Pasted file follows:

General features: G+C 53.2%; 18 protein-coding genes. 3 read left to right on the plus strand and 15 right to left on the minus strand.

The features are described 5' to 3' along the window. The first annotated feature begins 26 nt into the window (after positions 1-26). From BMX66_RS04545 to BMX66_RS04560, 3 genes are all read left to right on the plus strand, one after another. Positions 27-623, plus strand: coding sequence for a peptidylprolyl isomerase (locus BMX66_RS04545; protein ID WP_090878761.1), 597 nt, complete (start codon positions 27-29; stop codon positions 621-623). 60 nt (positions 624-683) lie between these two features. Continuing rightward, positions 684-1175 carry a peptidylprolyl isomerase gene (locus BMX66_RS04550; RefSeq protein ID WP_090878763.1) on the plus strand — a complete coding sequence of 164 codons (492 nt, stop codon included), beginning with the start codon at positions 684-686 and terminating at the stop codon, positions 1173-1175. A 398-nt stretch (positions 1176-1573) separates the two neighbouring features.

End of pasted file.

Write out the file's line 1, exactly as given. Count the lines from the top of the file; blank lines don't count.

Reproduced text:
General features: G+C 53.2%; 18 protein-coding genes. 3 read left to right on the plus strand and 15 right to left on the minus strand.